Julian Oliver has for years harbored a strange obsession with spotting poorly disguised cellphone towers, those massive roadside antennae draped in fake palm fronds to impersonate a tree, or even hidden as spoofed lamp posts and flag poles. The incognito base stations gave him another, more mischievous idea. What about a far better-disguised cell tower that could sit anonymously in office, invisibly hijacking cellphone conversations and texts?
Earlier this week, the Berlin-based hacker-artist unveiled the result: An entirely boring-looking Hewlett Packard printer that also secretly functions as a rogue GSM cell base station, tricking your phone into connecting to it rather than your phone carrier’s tower, effectively intercepting your calls and text messages.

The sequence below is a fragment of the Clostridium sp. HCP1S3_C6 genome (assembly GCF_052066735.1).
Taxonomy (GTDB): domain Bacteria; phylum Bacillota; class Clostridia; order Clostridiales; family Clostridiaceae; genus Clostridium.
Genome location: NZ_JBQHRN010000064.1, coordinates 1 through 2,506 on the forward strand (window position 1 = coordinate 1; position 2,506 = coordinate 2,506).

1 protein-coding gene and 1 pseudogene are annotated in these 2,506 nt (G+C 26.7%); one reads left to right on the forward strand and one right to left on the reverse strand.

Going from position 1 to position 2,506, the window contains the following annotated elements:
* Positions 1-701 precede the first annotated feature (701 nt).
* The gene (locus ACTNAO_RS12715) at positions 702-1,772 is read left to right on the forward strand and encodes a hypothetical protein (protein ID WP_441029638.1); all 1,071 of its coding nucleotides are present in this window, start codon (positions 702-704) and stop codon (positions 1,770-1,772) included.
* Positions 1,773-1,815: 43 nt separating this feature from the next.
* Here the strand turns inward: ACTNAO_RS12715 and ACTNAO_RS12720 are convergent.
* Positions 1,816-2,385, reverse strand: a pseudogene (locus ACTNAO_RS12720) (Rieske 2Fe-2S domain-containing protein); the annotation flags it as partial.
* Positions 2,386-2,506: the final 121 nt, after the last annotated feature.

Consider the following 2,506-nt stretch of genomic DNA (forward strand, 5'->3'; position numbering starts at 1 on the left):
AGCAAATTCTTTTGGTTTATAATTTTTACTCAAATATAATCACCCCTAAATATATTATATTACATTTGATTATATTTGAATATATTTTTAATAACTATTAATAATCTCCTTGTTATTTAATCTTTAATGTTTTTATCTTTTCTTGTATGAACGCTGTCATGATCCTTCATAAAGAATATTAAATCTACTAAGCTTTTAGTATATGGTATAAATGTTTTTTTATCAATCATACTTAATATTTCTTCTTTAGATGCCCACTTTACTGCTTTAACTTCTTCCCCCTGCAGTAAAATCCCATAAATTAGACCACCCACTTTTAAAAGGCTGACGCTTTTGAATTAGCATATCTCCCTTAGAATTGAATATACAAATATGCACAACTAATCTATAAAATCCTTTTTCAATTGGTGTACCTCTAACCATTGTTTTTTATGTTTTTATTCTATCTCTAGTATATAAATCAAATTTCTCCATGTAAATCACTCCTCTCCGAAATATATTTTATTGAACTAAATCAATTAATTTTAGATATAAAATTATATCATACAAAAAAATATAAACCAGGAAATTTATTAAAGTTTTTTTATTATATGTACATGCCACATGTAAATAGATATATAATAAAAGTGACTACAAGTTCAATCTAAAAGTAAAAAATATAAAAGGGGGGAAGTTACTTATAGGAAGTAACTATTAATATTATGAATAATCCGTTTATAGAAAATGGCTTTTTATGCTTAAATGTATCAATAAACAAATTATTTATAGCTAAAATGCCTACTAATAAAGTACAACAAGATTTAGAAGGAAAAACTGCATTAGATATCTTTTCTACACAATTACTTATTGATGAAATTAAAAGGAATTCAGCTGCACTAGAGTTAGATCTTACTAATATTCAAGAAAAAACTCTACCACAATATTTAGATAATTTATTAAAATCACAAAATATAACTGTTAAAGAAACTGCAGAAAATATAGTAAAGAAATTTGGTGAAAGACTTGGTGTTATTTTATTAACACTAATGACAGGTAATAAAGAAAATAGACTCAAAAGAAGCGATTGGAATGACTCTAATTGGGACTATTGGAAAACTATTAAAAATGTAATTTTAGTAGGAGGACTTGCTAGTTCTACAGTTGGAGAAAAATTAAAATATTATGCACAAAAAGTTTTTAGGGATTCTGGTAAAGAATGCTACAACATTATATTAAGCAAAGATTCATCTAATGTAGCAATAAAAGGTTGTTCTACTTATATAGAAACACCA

“For quite some time I’ve had an interest in this bizarre uncanny design practice of disguising cell towers as other things like trees,” says Oliver. “So I decided to build one into a printer, the most ubiquitous of indoor flora, and have it actually antagonize people’s implicit trust in these technologies.”